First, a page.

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4.5 out of 5 stars
36
4.5 out of 5 stars
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on 16 May 2011
A timeless album. Got it on vinyl and now pleased to have it on c.d. The music is clever whilst Harriet's got a beautiful voice which sends you into a blissful state, love it.
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on 3 November 2010
The Sundays debut album arrived in 1988 on Rough Trade and immediately became one of the labels biggest selling bands thanks to the wonderful debut single "Can't be sure". Championed by indie DJ John Peel, a buzz around the band started to grow as Peel named the song top of his festive 50 that year and consequently great things were expected of the album. Released against the backdrop of the emerging "baggy" scene in Manchester "Reading, Writing and Arithmetic" was seen rather out of step with the new laddish dance/rock of the Stone Roses or Happy Mondays and more in common with more traditional indie stalwarts like The Smiths or Felt.

Despite dissapointingly lukewarm reviews from the music press, the band quickly established a strong live following playing venues far larger than many of their peers. Musically the record is archetypelly British but has an undeniable charm and quality which elevates them away from just mere Mozza and co copycats. Harriet Wheeler's vocals are superb, her distinctive voice giving a certain nostalgic haunted quaility to the songs and allowing them to shine. Wheeler deserves to be recognised as one of the best female singers this country has produced in the last twenty years. The bands songwriting is strong too, "I Won", "You're Not The Only One I Know" and "Here's Where The Story Ends" are memorable melodic and never stray into self indulgence.

In this modern high profile pop world its hard to imagine a band so resolutely understated nowadays (even their enigmatic record sleeve gives absolutely nothing away) and I can't help feeling the bands commercial potential never fully realised despite two futher excellent albums and a few minor hit singles. As if to prove a point a dance cover of "Here's where the story ends" by remixers Tin Tin Out reached number seven in the UK charts in 1997, it must have afforded the band a wry smile. Hype comes and goes, but quite rightly this album is being acclaimed subsequently as a classic.
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on 2 October 2000
"Reading, Writing And Arithmetic" is the quintessential Sundays album and although it was their debut release at the beginning of the nineties, it is sill their most accomplished effort to date. It's their best album from whichever angle you look at it from, whether it be the lyrics, vocals, music or production the album is head and shoulders above any of their other releases. The album has a very mellow vibe to it and the soft shy vocals of Harriet Wheeler perfectly compliment these slow tracks which are generally acoustically driven, although the rock of "Finest Hour" and "Joy" make for a pleasant change of pace and keeps the listener interested. Generally the songs are very simple and the album has a very pleasant vibe to it. If you're into a slower more mature rock sound this album is a must.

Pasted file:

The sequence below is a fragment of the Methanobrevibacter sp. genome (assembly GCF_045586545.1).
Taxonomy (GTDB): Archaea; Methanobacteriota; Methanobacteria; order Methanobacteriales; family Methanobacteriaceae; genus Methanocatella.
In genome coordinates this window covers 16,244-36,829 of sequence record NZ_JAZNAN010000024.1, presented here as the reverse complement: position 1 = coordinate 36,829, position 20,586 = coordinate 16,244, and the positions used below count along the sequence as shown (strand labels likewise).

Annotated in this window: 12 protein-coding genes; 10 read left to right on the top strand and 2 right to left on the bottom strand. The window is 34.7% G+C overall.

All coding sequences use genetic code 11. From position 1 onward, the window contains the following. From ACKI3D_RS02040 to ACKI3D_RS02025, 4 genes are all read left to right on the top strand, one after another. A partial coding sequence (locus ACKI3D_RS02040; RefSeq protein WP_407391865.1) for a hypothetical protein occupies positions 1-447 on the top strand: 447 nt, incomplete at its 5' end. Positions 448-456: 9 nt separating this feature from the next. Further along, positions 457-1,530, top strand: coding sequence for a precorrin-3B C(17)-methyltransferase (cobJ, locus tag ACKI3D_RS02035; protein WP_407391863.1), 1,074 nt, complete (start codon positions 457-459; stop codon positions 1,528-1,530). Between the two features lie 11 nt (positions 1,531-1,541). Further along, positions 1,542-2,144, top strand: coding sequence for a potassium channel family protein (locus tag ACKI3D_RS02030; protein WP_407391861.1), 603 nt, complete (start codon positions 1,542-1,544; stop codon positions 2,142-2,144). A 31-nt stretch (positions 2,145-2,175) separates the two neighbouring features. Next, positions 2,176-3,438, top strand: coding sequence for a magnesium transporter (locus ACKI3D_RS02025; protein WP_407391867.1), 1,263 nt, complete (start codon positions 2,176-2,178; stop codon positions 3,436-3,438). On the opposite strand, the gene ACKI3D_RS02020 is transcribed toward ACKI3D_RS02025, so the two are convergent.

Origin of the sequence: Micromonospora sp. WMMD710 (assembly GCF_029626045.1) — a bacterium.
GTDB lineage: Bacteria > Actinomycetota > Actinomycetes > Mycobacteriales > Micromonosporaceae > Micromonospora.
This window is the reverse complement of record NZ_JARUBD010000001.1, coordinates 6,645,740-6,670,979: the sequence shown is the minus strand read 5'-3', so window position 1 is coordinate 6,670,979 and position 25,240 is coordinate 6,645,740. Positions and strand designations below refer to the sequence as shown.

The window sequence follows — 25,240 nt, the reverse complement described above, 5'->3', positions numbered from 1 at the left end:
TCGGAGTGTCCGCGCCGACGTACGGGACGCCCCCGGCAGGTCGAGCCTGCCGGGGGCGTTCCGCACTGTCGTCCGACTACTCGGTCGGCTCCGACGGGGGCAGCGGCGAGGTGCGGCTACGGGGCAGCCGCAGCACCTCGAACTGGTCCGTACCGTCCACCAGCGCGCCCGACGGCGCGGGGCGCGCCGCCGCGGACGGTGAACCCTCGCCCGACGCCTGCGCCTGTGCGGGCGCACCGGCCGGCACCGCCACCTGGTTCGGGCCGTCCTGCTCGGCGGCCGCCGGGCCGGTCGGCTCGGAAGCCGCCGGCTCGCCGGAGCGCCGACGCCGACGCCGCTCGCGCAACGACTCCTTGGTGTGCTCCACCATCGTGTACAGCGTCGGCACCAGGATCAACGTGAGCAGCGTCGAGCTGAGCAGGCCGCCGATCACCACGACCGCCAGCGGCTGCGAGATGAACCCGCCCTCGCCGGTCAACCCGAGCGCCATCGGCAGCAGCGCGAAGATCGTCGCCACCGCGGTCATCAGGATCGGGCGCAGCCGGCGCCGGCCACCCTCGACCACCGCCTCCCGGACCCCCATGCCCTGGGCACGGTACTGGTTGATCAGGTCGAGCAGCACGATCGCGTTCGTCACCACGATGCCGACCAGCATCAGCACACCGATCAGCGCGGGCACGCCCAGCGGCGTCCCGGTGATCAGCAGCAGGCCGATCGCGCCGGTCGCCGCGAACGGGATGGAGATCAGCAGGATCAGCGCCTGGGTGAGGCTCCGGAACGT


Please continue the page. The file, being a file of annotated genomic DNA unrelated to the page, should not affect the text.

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on 13 December 2000
This debut album has not been bettered by the Sundays in a paltry workrate of 2 albums since. Harriet Wheeler's effortlessly beautifully voice, in conjunction with some inventive, resonant guitar, slightly reminiscent of the Edge and John Fahey. Fine songs in the most part; perhaps one or two are merely good, but even they are rendered part of a fine whole by the band's modest, melancholy sound. I particularly think "Skin ad Bones", "Can't Be Sure", "I Kicked a Boy" and "Hideous Towns" are superb, beautiful songs, well crafted.
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on 2 August 2007
first heard the sundays on glr (london indie radio) and was moved so much I rang up the station desperate to find out who was making such beguiling music, went straight out and bought this album on rough trade for £14.99 (no under a tenner cd's in them days) and still got it still listening to it, such a great album so difficult even impossible for them to follow it up. Harriet's voice so lilting and persuasive, daves guitar just hits those places perfectly, you need to hear it.
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on 1 October 2014
Excellent
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on 18 July 2011
Rightly regarded as 0ne of the best albums of the nineties if not of all time.This brilliant band no longer exists but there is an alternative,try the Innocence Mission, especially the album Glow which is the nearest sound to the Sundays i've heard.The good thing is this band has made a number of albums and this year 2011 released their latest.Maybe not the Sundays but the next best thing.
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on 23 November 2005
In short, the songs on this album are superb. Some of the most original pop-melody writing since Joni Mitchell. The vocals soar. Seminal alternative pop.
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on 11 October 1999
Tin Tin Out utterly destroyed 'Here's where the story ends' when they covered it recently. It first came out on 'Reading, Writing...' - I don't even think it was a single. The original version is two or three thousand times better than the cover, so that's your first reason for getting this CD. Also, The Sundays haven't bettered themselves since this album - which is another fine reason to get it. More excuses? 'I kicked a boy', 'You're not the only one I know', 'My finest hour'... enough said.
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on 11 November 2015
Great CD and great service!
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